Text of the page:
A Review of Community-Based Interventions to Address Colorectal Cancer Health Disparities Among the Black Population




Lim, Kendrick


0000-0002-4347-4375 (Lim, Kendrick)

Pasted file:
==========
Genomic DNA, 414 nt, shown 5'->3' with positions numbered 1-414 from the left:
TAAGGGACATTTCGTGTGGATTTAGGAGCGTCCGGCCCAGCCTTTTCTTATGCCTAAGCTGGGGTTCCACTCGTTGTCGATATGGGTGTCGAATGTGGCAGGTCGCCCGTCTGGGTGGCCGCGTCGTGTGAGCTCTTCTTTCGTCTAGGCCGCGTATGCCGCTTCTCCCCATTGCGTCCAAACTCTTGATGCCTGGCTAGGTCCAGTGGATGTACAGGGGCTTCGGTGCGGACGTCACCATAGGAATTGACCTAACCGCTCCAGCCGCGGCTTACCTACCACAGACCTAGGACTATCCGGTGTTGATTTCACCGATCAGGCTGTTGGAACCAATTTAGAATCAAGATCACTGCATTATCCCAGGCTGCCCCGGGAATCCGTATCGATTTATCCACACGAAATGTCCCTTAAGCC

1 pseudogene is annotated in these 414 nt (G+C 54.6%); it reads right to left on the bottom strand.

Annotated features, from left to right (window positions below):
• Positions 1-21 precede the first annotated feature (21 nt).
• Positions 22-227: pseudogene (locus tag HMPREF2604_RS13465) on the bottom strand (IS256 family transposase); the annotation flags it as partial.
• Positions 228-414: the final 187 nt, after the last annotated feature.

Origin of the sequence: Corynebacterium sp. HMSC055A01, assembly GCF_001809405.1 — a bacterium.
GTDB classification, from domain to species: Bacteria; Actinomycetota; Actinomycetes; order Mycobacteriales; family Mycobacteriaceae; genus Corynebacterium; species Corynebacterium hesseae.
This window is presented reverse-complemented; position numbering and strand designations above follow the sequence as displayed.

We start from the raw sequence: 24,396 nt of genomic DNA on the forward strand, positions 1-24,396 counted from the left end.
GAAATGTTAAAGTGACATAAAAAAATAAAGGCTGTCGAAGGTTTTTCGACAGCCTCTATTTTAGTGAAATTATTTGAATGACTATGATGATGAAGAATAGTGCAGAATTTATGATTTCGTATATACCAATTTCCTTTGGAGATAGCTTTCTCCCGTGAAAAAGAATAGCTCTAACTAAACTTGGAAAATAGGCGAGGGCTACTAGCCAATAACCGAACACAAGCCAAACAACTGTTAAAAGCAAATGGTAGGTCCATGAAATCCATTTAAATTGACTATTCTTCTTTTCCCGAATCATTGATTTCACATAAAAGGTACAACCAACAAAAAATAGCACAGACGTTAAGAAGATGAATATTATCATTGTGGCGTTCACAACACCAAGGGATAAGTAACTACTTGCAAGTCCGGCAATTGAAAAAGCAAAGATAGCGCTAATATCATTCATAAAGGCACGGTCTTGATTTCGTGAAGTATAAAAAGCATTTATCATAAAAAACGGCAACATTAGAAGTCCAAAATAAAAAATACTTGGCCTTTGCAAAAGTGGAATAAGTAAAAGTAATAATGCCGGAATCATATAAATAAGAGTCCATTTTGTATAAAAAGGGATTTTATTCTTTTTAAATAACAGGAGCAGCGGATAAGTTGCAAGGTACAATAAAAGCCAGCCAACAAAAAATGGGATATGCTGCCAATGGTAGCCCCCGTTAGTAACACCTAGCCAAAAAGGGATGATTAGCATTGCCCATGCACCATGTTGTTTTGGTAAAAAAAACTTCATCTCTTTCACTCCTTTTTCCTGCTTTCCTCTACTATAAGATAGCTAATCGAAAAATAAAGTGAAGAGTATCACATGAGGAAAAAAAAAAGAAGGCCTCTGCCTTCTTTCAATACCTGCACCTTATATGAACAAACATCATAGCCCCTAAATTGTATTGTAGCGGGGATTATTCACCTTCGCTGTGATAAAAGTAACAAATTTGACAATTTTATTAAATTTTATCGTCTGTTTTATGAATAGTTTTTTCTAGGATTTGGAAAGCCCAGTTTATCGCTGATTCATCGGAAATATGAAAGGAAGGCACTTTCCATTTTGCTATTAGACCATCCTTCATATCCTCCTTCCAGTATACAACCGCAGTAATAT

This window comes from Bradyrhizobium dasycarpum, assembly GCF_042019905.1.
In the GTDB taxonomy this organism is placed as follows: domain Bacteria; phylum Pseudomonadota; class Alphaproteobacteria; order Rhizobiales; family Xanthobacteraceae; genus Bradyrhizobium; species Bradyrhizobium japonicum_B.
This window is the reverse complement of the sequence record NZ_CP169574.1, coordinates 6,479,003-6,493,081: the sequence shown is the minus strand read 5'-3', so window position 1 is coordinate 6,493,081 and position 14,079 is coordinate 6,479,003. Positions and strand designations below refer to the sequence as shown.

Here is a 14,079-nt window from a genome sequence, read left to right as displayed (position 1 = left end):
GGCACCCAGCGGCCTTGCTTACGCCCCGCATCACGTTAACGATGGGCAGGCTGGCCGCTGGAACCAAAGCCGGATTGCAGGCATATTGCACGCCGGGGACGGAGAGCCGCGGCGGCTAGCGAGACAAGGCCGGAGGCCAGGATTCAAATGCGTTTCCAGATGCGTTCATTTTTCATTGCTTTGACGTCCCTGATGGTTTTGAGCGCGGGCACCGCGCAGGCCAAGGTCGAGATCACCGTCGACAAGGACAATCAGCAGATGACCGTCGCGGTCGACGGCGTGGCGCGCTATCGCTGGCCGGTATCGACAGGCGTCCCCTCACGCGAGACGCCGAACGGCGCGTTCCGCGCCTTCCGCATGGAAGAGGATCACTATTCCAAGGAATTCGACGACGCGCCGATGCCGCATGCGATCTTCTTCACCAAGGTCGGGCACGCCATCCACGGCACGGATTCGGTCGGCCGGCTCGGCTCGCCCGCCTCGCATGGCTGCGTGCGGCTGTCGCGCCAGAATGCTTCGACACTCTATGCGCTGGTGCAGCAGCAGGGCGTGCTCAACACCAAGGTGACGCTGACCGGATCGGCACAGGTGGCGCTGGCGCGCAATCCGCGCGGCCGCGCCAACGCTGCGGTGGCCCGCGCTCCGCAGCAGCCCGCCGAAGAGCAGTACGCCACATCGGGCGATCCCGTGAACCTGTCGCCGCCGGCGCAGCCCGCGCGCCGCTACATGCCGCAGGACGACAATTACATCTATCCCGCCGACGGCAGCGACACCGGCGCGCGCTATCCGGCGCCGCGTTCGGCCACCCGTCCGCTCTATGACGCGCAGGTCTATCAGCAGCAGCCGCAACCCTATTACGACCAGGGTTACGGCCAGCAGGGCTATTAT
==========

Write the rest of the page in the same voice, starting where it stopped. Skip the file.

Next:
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From 1975 to 2016, 5-year relative survival rates for colorectal cancer have increased from 50% to 65%, largely due to the advent of novel therapeutic options that aid in prevention and treatment. However, the disproportionate gap in mortality rates has continued to exist among the white and black population. These health disparities and discrepancies have been well documented over the past several decades. The 5-year relative colorectal cancer survival rate for the white population has increased from 50% to 65% while that of the black population has increased from 45% to 59%. To close the disparity gap, community-based interventions have been implemented and studied with a focus on improving screening rates. While many studies have shown promising results, these studies are sparse, and a heavier emphasis on reducing these health disparities is warranted. In this review, community-based interventions for the black population over the past two decades were systematically evaluated for efficacy and reproducibility. A literature review was conducted to investigate different community-based health care interventions to assess the effect on cancer screening rates. On average, a positive increase in colorectal cancer screening rates was observed when community-based interventions were implemented. Thus, there is evidence supporting the use of community-based interventions to increase cancer screening rates in an effort to reduce the health disparities associated with colorectal cancer among the black population.